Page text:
Many argue that the British system of democracy is not suited to India. Do such arguments have sound logic? How do you counter such arguments? Discuss.

India follows parliamentary form of government similar to British system where President is nominal head of government. Under Article 74 President shall act on advice of counsel of minister headed by prime minister. So in Practice prime minister is real head of executive. The logics given behind arguments that British system of democracy is not suited to India are as follows:

  • Instability of government due to immature dissolution of Lok Sabha.
  • Lack of expertise with ministers as they must belong to Parliament hence choice is limited in selecting ministers.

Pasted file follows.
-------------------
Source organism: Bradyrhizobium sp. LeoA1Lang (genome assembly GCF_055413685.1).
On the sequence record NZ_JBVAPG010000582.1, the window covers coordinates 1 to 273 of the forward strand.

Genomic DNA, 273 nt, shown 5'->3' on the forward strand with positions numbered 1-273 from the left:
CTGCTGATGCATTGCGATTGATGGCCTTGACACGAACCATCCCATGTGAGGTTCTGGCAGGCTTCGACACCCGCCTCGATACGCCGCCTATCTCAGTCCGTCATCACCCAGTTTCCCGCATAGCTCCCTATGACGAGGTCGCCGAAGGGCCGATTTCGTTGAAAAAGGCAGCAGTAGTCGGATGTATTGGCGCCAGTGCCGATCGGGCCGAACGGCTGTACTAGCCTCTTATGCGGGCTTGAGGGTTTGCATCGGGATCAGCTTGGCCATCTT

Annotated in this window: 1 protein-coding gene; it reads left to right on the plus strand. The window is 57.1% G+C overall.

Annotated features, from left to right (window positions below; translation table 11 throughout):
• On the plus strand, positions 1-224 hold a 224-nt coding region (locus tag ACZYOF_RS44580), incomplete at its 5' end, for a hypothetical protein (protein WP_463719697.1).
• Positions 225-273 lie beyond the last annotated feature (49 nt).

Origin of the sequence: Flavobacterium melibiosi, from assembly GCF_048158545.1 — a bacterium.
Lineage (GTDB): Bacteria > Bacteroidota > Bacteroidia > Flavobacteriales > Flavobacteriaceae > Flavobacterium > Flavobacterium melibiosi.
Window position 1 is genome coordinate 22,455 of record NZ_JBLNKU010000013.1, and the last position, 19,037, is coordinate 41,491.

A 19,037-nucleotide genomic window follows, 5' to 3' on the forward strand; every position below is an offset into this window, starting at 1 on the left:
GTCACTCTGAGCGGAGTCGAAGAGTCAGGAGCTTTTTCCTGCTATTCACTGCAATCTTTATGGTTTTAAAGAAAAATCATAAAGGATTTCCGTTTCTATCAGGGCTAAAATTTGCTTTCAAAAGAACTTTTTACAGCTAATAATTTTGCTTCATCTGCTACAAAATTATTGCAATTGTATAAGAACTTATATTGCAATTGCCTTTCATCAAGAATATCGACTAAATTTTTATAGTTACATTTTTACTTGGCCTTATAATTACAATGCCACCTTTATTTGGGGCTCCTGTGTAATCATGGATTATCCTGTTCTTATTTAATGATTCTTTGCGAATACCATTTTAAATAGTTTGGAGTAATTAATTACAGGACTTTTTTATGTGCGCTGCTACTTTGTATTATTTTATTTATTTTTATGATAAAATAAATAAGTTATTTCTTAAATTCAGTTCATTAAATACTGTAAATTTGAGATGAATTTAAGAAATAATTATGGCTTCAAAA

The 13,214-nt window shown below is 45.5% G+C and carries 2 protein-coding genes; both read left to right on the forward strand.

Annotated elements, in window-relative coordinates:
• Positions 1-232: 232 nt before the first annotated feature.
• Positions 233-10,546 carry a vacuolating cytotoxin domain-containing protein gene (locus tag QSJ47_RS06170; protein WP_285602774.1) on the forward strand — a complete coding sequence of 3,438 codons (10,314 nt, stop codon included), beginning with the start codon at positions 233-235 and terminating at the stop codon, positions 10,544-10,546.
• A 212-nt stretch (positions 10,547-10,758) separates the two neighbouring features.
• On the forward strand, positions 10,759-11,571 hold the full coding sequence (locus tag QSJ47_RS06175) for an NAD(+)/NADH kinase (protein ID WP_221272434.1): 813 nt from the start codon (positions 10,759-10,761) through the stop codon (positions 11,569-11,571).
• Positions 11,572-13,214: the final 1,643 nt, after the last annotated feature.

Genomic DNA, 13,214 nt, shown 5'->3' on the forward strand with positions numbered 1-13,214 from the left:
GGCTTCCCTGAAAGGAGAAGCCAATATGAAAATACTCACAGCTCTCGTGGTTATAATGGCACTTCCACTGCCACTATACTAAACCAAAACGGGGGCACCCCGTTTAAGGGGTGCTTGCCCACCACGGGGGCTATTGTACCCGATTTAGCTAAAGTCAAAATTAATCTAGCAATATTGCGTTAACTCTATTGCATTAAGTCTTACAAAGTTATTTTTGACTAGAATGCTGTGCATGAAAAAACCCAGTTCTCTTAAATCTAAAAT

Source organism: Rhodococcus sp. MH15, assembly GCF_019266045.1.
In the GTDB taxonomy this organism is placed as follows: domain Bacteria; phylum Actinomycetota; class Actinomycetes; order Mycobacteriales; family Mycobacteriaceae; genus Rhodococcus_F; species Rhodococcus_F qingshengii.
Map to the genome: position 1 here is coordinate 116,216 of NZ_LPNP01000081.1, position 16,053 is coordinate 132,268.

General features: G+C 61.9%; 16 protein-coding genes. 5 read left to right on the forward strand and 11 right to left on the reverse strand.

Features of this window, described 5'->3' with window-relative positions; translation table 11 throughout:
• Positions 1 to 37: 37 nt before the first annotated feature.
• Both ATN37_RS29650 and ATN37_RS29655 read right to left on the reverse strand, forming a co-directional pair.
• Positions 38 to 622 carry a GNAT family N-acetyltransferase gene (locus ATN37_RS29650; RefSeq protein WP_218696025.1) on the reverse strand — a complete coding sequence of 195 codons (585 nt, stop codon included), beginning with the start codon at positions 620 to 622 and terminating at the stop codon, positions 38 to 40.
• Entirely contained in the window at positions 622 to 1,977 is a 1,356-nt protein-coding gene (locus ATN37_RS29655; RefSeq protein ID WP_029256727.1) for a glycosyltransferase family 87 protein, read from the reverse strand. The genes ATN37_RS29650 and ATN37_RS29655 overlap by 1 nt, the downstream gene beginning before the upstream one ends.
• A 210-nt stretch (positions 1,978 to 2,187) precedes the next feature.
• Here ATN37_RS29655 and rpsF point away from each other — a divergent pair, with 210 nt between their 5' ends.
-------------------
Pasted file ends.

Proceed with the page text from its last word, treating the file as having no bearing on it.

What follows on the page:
• Since executive is member of legislature this violates principle of separation of power.
  • First past the post system of election results in tyranny of majority and voices of minorities are suppressed.
  • No continuity of policy due to uncertain government tenure.

But, these arguments do not consider aptly the special demography and socio-political milieu of India. The current parliamentary system gives a responsible government as executive is collectively responsible and accountable to Lok Sabha. It provides better co-operation and fewer conflicts between executive and legislature and there is greater scope for giving representation in executive to various sections of society. It also prevents despotism by single person as executive power is vested in council of minister.
Long experience with this system and its easy to comprehend nature implies that parliamentary system is best suited to Indian needs but it must be reformed by purging it of ills of money power, muscle power etc.

Question for UPSC Mains:
Many argue that the British system of democracy is not suited to India. Do such arguments have sound logic? How do you counter such arguments? Discuss.

Published: November 19, 2017 | Modified:June 27, 2019

Comments